Friday, September 16, 2011

Pre-Raphaelites : John Everett Millais

"Autumn Leaves"


The pre-Raphaelites were a group of like-minded artists who formed a secret art group in the middle of the 19th century dedicated to the painting of works from nature by real observation and looking towards the style of works before Raphael and the Renaissance styles became popular. They were initially secret until they held their first exhibition in 1849 and they were met with rejection initially but after several years their work became more popular. This post is to give a brief history of one of the most well known John Millais.

John Everett Millais was one of the original founders of the movement, (the others being Rosetti and Hunt). He was born in Southhampton on 8 june 1829 into an affluent middle-class family of French descent. He was a naturally talented artist and joined the Royal Academy art school at age 11 where he completed the course by age of 16, being the youngest to do so. He was technically brilliant although he was criticised for lacking imaginative ability.

Isabella, painted in 1849 was the first major work that he painted and Ophelia 1851-1852, was the peak of this earlier period of his work. It is regarded as one of the best of the pre-raphaelite works. He rapidly grew to be a better artist than his contemporaries and gained further recognition with Autumn Leaves painted in 1855 which is seen as one of the greatest of the pre-raphaelite paintings. He had started out as a "rebel" against the establishment but through the 1860's and onwards to 1896 when he died he became more establishment material and gained entry to the Academy at age 24 before rising to be elected it's president in the year of his death.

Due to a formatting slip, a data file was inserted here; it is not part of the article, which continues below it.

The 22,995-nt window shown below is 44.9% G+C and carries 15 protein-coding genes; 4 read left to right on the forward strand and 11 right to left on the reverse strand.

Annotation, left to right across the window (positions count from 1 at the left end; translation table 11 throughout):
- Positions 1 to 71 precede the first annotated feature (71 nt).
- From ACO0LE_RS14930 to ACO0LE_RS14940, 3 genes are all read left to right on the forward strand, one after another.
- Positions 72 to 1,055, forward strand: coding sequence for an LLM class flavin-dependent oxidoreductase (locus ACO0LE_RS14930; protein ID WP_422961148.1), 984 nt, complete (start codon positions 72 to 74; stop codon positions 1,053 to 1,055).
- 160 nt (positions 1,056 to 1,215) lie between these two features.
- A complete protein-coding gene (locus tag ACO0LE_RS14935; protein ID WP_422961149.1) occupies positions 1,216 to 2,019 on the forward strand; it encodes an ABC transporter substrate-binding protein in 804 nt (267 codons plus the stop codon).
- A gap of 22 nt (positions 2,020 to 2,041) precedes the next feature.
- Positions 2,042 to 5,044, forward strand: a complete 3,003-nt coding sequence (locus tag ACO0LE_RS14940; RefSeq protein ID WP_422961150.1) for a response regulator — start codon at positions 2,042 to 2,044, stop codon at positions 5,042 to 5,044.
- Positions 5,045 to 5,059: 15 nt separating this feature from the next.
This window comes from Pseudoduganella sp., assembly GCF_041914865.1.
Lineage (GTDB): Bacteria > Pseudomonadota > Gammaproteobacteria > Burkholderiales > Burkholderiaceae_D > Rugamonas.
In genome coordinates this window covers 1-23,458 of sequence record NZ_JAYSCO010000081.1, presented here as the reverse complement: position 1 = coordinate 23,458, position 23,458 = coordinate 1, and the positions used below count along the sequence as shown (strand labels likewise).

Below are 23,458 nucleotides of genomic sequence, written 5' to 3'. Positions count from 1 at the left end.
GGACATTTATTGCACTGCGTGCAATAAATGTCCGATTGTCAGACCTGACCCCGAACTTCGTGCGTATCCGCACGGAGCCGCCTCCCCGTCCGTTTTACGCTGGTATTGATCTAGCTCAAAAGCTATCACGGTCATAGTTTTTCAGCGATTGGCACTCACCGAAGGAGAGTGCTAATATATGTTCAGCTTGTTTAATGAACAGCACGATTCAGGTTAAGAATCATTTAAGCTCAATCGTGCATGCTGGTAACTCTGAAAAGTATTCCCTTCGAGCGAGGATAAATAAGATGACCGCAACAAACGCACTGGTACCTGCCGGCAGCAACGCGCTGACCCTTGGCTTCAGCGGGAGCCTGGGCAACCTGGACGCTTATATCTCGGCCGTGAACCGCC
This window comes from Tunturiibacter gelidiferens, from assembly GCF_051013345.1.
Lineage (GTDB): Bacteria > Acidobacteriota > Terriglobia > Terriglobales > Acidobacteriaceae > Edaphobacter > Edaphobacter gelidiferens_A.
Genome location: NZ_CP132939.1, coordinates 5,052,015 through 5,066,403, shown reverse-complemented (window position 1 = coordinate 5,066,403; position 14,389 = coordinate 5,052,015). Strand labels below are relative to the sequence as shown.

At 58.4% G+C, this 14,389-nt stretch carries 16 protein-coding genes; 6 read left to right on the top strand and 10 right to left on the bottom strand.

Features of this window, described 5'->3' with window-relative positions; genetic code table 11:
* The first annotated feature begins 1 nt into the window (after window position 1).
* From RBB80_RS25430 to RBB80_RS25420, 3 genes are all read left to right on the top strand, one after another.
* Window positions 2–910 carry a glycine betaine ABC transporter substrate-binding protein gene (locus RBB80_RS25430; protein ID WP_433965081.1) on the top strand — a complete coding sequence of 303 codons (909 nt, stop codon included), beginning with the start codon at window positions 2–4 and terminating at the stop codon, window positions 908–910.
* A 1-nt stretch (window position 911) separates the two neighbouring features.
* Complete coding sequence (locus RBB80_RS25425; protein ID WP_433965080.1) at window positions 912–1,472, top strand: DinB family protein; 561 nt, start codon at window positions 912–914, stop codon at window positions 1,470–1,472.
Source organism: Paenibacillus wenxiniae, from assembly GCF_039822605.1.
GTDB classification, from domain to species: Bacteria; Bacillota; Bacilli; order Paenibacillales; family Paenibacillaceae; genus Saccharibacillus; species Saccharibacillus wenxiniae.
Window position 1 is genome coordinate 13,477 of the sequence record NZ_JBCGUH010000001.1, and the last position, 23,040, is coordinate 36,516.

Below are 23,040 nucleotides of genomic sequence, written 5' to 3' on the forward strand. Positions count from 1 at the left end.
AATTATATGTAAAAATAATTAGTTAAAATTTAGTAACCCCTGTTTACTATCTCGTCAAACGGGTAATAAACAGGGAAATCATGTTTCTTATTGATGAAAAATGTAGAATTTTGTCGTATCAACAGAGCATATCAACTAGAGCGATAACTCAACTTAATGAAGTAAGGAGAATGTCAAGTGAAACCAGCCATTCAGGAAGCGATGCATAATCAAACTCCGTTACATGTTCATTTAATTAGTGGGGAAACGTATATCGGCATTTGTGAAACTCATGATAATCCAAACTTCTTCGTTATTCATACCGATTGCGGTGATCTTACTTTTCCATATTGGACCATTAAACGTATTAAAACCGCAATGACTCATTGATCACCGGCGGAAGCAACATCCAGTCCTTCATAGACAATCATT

His paintings were always the subject of much comment and usually praise. He became a portrait artist later in his career. He is regarded as the best of the Pre-raphaelites.

That's it for a brief synopsis of this artist. Check back for more articles about art history and technique which I will be posting on a continuous basis. Also you can see more of my current work as I progress them. Jim


Melanie-Pearl said...

I've always loved Ophelia---never much paid attention to who painted it or when it was painted. Haunting, that one. (Don't turn in your grave Millais, but that middle one reminds me of Max. Parrish.) Why was what the Pre-Raph were doing so controversial, though? Is it just b/c they were "pre" with the style?

Jim Shanahan said...

Hi Melanie, thanks for comment. I think they were controversial for a number of reasons. They signed all their paintings P.R.B. no other names and were a secret society at first. Also they painted religious paintings in true to life style, eg. Joseph the carpenter with dirt under his nails etc. These were some of the reasons for their initial controversy which faded over time. Jim